Like most shows, it would take The Simpsons some time to fully develop its sensibility and, certainly, for its artistry to become more sophisticated. Over time, its characters would evolve (or devolve) as well: Homer got dumber as the episodes progressed, while Lisa got smarter and more progressive. (I like to think that Lisa Simpson, as we know her now, would never agree to dress up as Tawonga the Santa Claus of the South Seas, during an elementary-school Christmas show.) Even so, it’s remarkable that so much of the core elements of The Simpsons — most notably its mix of the acerbic with the slightly sweet — were already in tact in that episode. There’s a reason for that: “Simpsons Roasting on an Open Fire” wasn’t just a pilot.

As explained in the book The Simpsons: An Uncensored, Unauthorized History, due to issues with the animation, the release of the series got pushed back and “Simpsons Roasting on an Open Fire” wound up becoming the first to air even though that wasn’t the original intention. It was also one of the few episodes in those initial seasons written by a woman, cartoonist Mimi Pond, and deserves a bit of extra celebration for that, too, even though, in an interview last year, Pond said she was never invited to join the writing staff because executive producer Sam Simon “didn’t want any women around.” (While the show has continued to be male-dominated, other women, including Nell Scovell, Jennifer Crittenden, and Carolyn Omine, eventually did become credited writers on The Simpsons.)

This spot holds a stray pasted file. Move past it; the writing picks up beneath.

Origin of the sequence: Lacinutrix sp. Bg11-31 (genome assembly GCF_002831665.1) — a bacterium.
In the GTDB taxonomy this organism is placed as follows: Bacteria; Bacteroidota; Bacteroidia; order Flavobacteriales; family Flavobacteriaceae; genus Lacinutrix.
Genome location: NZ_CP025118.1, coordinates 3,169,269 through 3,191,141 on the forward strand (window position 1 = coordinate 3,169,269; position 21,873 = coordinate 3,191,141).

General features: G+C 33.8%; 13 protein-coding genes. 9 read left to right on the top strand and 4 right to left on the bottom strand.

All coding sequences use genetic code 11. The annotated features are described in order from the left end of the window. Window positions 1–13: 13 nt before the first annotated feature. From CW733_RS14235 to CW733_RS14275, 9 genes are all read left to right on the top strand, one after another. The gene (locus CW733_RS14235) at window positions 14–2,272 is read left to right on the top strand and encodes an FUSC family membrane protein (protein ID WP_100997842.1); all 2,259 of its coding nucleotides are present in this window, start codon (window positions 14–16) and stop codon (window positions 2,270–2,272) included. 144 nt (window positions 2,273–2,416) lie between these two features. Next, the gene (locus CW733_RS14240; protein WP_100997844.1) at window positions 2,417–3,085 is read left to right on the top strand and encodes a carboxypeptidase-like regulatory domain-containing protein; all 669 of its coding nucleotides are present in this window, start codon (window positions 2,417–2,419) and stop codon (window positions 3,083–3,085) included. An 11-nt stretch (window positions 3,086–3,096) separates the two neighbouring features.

While Fox executives may have been nervous about how The Simpsons would be received, that nervousness quickly melted away when “Simpsons Roasting on an Open Fire” got great ratings — it was seen in about 13.4 million homes — and, on that same night, the It’s a Wonderful Life--themed episode of Married … With Children that followed became the highest-rated show in Fox history at that point.

In 1989, Fox was still a young network. Though shows like Married … With Children and Tracey Ullman were talkers, Fox hadn’t scored a legitimate hit yet. The Simpsons would change that, too, and the reception for “Simpsons Roasting on an Open Fire” made that pretty clear.

The Simpsons apparently has some real appeal,” Peter Chernin, the head of Fox Entertainment, told the trade publication TV Week once the ratings came out.

Three decades later, when Fox is treating “Simpsons Roasting on an Open Fire” with the sort of reverence only afforded to true TV classics, that comment qualifies as one of the greatest understatements in television history.

How The Simpsons’ Christmas Debut Changed TV